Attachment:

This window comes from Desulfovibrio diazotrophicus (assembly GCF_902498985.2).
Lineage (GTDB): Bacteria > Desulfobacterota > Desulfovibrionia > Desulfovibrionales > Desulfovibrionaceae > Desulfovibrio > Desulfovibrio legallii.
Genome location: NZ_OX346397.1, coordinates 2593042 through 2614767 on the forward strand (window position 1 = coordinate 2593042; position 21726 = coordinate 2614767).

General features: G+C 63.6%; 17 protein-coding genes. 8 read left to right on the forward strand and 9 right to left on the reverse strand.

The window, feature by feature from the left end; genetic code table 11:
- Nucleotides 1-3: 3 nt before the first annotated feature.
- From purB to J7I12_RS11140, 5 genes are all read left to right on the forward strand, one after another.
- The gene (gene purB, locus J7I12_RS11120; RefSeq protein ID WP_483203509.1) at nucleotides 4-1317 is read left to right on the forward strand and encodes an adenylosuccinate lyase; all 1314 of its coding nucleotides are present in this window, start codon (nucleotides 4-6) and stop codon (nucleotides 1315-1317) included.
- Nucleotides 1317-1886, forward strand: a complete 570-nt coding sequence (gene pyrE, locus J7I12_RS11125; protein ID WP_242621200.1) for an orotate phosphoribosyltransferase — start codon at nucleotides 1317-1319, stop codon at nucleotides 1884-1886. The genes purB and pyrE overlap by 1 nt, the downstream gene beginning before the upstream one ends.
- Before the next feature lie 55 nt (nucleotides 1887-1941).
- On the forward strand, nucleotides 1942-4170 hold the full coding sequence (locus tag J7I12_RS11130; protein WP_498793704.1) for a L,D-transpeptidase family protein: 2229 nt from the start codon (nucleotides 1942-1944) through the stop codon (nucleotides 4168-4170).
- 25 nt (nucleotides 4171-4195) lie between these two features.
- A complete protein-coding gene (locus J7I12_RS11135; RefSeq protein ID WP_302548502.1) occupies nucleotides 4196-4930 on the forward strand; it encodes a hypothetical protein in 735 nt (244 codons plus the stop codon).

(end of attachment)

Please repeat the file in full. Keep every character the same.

This window comes from Desulfovibrio diazotrophicus (assembly GCF_902498985.2).
Lineage (GTDB): Bacteria > Desulfobacterota > Desulfovibrionia > Desulfovibrionales > Desulfovibrionaceae > Desulfovibrio > Desulfovibrio legallii.
Genome location: NZ_OX346397.1, coordinates 2593042 through 2614767 on the forward strand (window position 1 = coordinate 2593042; position 21726 = coordinate 2614767).

General features: G+C 63.6%; 17 protein-coding genes. 8 read left to right on the forward strand and 9 right to left on the reverse strand.

The window, feature by feature from the left end; genetic code table 11:
- Nucleotides 1-3: 3 nt before the first annotated feature.
- From purB to J7I12_RS11140, 5 genes are all read left to right on the forward strand, one after another.
- The gene (gene purB, locus J7I12_RS11120; RefSeq protein ID WP_483203509.1) at nucleotides 4-1317 is read left to right on the forward strand and encodes an adenylosuccinate lyase; all 1314 of its coding nucleotides are present in this window, start codon (nucleotides 4-6) and stop codon (nucleotides 1315-1317) included.
- Nucleotides 1317-1886, forward strand: a complete 570-nt coding sequence (gene pyrE, locus J7I12_RS11125; protein ID WP_242621200.1) for an orotate phosphoribosyltransferase — start codon at nucleotides 1317-1319, stop codon at nucleotides 1884-1886. The genes purB and pyrE overlap by 1 nt, the downstream gene beginning before the upstream one ends.
- Before the next feature lie 55 nt (nucleotides 1887-1941).
- On the forward strand, nucleotides 1942-4170 hold the full coding sequence (locus tag J7I12_RS11130; protein WP_498793704.1) for a L,D-transpeptidase family protein: 2229 nt from the start codon (nucleotides 1942-1944) through the stop codon (nucleotides 4168-4170).
- 25 nt (nucleotides 4171-4195) lie between these two features.
- A complete protein-coding gene (locus J7I12_RS11135; RefSeq protein ID WP_302548502.1) occupies nucleotides 4196-4930 on the forward strand; it encodes a hypothetical protein in 735 nt (244 codons plus the stop codon).